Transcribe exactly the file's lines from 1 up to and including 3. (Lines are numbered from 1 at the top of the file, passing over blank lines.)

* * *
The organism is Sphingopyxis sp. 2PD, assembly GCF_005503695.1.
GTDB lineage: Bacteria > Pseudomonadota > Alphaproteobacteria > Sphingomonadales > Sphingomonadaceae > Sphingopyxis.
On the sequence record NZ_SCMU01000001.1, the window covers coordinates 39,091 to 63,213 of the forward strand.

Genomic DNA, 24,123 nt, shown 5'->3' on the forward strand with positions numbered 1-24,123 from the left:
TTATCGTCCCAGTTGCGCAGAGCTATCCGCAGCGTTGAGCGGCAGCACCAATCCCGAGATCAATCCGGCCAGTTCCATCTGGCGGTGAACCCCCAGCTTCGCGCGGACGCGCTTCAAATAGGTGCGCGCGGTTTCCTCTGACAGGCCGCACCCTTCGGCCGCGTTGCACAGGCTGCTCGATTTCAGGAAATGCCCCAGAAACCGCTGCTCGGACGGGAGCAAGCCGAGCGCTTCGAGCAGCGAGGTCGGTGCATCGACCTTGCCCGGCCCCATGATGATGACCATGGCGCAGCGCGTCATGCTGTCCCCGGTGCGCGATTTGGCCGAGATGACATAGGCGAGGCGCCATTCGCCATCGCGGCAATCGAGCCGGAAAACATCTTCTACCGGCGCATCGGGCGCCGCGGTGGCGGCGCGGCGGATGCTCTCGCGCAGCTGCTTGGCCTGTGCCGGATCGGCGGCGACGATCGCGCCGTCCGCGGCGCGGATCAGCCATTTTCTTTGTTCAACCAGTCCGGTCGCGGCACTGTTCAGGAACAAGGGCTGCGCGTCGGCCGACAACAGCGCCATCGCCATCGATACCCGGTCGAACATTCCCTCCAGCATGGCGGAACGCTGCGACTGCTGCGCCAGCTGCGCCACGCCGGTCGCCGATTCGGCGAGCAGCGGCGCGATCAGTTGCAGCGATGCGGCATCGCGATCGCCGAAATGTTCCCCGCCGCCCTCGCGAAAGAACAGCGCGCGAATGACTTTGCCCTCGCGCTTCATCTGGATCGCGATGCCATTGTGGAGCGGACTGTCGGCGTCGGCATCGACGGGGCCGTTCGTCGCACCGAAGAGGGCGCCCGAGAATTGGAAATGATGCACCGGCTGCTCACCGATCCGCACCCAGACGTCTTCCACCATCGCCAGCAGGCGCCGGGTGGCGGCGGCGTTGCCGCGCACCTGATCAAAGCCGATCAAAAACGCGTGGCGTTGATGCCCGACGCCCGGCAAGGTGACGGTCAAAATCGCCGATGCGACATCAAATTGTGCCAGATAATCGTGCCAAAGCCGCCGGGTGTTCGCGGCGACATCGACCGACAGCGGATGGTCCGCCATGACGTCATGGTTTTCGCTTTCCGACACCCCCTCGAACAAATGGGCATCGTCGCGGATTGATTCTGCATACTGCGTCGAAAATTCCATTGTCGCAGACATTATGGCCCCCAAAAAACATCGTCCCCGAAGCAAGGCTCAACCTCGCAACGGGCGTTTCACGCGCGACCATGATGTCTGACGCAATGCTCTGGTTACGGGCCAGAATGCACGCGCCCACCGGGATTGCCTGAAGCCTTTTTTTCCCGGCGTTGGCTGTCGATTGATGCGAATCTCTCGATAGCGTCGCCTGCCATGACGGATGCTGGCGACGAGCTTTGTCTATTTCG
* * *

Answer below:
The organism is Sphingopyxis sp. 2PD, assembly GCF_005503695.1.
GTDB lineage: Bacteria > Pseudomonadota > Alphaproteobacteria > Sphingomonadales > Sphingomonadaceae > Sphingopyxis.
On the sequence record NZ_SCMU01000001.1, the window covers coordinates 39,091 to 63,213 of the forward strand.